Q: Watching the video, you are a very physical sailor.  Have you always been this way?
A: Yes! Long list of crews who will complain about how hard it is to stand on the rail when I am driving. But it is condition specific, you need to go through the gears with the wind and sea state. When it is light it is a smooth, gentle touch game, that evolves as the wind increases until when it is windy it is all about keeping the boat on its feet and moving as fast as it will at all times.

Q: What type of physical and mental preparation do you do to prepare for a world championship?
A: The training is simple but hard, tons of hills on my bike, then 20 minutes a day on the rowing machine. You have to be able to race at 100% all day long. Every day. Mentally, I lie to Mike Martin about our weight… The thing is, the more time you invest and the better the results get the easier it becomes, obvious in retrospect but as the saying goes the more I practice the luckier I get.

Q: What did you do differently to prepare for this event?
A: Nothing. Every event could be any conditions, except SF, where you know it will be windy. I thought Kiel in ’14 would be light, it was windy, I thought Weymouth would be light it was generally windy, so I figured that to optimize like we did for Weymouth would turn out to be counter productive. So we just did plenty of sailing, well I did, Carl was a bit more constrained, but me, Rob/Carl did 4 weeks of events around the World before the Worlds so plenty of time sailing and really were focused on being fast regardless of the wind.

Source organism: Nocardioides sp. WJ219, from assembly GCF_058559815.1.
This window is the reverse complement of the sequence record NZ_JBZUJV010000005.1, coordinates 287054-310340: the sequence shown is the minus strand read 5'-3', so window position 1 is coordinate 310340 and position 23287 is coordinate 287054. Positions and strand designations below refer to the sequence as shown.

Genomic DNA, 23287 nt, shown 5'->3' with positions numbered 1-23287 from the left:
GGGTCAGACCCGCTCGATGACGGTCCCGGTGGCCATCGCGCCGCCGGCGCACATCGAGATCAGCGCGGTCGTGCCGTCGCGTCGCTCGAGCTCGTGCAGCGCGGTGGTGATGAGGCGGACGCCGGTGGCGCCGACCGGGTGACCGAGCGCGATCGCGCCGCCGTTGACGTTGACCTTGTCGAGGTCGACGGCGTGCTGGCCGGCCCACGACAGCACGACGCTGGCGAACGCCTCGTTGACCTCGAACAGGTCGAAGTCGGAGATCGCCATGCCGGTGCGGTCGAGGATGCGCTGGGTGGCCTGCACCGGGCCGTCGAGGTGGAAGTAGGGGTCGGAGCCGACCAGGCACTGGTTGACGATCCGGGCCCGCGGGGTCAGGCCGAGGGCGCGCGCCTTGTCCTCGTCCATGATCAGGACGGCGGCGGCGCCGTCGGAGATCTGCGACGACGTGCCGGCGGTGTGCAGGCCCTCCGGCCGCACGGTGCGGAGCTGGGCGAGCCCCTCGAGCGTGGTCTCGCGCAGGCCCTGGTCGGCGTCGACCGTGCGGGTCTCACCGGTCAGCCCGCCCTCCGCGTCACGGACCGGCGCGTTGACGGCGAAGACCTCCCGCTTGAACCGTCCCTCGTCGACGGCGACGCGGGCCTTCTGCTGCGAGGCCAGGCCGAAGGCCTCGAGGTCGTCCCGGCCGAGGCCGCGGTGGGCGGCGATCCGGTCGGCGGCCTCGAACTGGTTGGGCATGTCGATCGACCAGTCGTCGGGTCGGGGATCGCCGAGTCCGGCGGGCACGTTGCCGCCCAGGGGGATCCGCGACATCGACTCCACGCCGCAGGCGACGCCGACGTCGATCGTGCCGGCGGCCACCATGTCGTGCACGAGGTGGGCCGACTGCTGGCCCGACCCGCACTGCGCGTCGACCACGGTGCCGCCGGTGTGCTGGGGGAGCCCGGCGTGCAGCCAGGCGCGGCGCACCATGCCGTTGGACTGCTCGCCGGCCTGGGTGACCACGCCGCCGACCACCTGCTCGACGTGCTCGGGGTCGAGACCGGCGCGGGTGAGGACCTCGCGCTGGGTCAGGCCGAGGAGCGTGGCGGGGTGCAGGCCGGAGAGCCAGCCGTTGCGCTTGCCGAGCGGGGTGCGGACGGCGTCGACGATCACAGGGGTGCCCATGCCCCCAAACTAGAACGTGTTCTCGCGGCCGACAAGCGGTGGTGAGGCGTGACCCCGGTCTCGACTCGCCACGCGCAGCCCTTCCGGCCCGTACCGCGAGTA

Q: What does a typical practice day look like?
A: Those are all long in the past, now it is a day or two sailing before an event if everything works out. We are lucky that on the West Coast we have Mike, Howie, Ted and many other great sailors to be pushed by, every time we go sailing and when we get to Europe we have Ian Pinnel and Andy Smith who push us. So practice is lining up before racing. Lining up and dialing in the boat speed. Test the numbers and the fastest way around the race track so that at the start gun we have a good plan in place for what we want to do. You have to use the time as effectively as you can. On a race day, get out in plenty of time, get the boat set up, learn what the wind and tide are doing, confirm your plan for the race. Execute.

Q: Carl lives on the other side of the country and you prefer to sail with him.  What does Carl do best?
A: I am super lucky, I get to sail with the two best crews in the World, Carl and Rob. The best thing is that they now have to try and out perform the other, it is a crew game of who can be the best. So they always bring their A game. But what they both do is bring an unbelievable desire to win and laser focus to achieve that goal. I have it made there!

Q: What advice would you give to your younger self?
A: Sheet in hike hard. Oh and there are no short cuts, work hard, no, work harder! But enjoy the ride.

Q: On last question.  How much for 9072?
A: $1m

1 comment:

  1. Sailling 505 has been such a journey for Mike but he is a living legend and i like his kind and humble character. Thanks for the nice photo Chris!

    ReplyDelete